However, Bill had his own private, troubling thoughts regarding the inherent perfidy of the Soviet Politburo and its intelligence agencies. He had been one of the few government insiders briefed on top secret undersea recovery and data gathering programs. All of that, not to mention speculation surrounding the Soviet loss of one of their missile subs, followed by the loss of an American nuclear sub, reverberated through his memory banks. These, and other, cold war events added heavily to his fundamental distrust of an ‘accidental’ basis for the destruction of a major American sonar development program. Especially one headed by a former Soviet citizen, albeit he was a naturalized American whose background had withstood the most rigorous security investigations.

            Bill regarded the ‘inner-space’ of clandestine submarine warfare, and the absolute deterrence capability of the Trident FBM program, to be the primary consideration for American security.


While it had been impossible to find an equivalent replacement for Professor Baronofsky, the program was indeed fortunate to have come up with the person it did. Well known for his acoustic research work involving underwater sound propagation effects, Professor Harold Hydecker approached the discipline from another direction – one in which sea creatures transmit and receive sound signals. Interested in ocean duct phenomena that had potential long-distance sound transmissions through naturally occurring ocean channels, Hydecker had intuitively liked the application of this idea to a high-powered, well-funded development program.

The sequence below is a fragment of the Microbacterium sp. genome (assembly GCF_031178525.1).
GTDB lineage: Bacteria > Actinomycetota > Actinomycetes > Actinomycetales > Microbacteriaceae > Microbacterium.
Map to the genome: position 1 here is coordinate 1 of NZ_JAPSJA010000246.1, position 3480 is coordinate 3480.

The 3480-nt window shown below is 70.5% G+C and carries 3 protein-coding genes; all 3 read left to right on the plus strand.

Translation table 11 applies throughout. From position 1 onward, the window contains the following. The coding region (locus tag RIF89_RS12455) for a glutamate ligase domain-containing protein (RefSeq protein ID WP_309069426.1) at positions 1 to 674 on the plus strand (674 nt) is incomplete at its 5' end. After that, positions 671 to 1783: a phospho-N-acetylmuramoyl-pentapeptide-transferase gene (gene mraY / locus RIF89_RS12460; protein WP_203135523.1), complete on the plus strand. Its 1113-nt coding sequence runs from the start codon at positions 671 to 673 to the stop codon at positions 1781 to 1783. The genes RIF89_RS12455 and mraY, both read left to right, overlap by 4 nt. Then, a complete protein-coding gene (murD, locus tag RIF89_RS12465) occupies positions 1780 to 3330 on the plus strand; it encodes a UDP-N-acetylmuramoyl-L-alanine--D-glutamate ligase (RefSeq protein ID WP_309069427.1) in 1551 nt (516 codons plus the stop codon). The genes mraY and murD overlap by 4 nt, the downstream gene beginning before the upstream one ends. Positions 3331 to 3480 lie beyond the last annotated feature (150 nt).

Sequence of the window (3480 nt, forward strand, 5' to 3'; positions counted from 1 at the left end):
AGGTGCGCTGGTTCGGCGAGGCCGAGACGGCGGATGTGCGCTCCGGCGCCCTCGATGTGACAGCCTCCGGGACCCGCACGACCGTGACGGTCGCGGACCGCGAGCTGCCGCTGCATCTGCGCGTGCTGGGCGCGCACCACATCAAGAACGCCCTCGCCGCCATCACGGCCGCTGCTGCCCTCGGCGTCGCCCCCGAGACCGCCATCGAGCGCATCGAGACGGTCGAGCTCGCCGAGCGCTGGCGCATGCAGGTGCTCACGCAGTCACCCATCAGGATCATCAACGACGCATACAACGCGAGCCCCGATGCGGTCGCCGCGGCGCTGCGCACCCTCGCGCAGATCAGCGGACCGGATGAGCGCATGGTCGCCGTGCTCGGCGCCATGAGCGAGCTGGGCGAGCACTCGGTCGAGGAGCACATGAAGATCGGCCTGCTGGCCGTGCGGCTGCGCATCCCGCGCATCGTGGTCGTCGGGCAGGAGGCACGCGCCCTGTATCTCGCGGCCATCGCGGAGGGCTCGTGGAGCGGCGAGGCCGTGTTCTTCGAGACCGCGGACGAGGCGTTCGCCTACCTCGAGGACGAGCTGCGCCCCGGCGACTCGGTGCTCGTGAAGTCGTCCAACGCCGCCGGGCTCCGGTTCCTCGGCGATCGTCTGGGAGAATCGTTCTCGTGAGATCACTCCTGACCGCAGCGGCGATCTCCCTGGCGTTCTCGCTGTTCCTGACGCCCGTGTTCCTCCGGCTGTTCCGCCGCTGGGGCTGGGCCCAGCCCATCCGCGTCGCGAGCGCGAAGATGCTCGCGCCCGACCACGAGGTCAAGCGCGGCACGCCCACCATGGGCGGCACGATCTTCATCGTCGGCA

When Bill reviewed matters with the new program leader he said, “Professor Hydecker, it would be helpful to me to obtain some additional background in the operation of ADDARS. If you would be kind enough to give me an overview, in terms that my limited technical background could absorb, I would be grateful.”

            This request put the Professor squarely in his element. He assumed his comfortable role as a teacher and hence being able to talk down to a man of Bill's stature.

            “It’ll be my pleasure, Admiral. Please don’t hesitate to ask questions as we go along. I might get into matters too deeply. I’ve been known to lose my students at times.”

            Bill nodded agreement as he sat across from the professor and gave him his undivided attention.

            “Conceptually, the system approach employed here uses naturally formed, sound-carrying channels, we call ducts, sort of like giant tunnels in the oceans. These tunnels can exist over great ranges in the oceans, wandering along for say, several hundred miles. Then this condition, or tunnel that is, is referred to as a duct. Are you still with me, Admiral?”

            Bill nodded, and the professor continued.

            “Well, we have learned that sound can move great distances inside a duct as it’s continuously reflected at its boundaries. In this manner sound waves bouncing between its boundaries, propagate down the duct. Okay so far, Admiral?”

            “I’m still with you, Professor.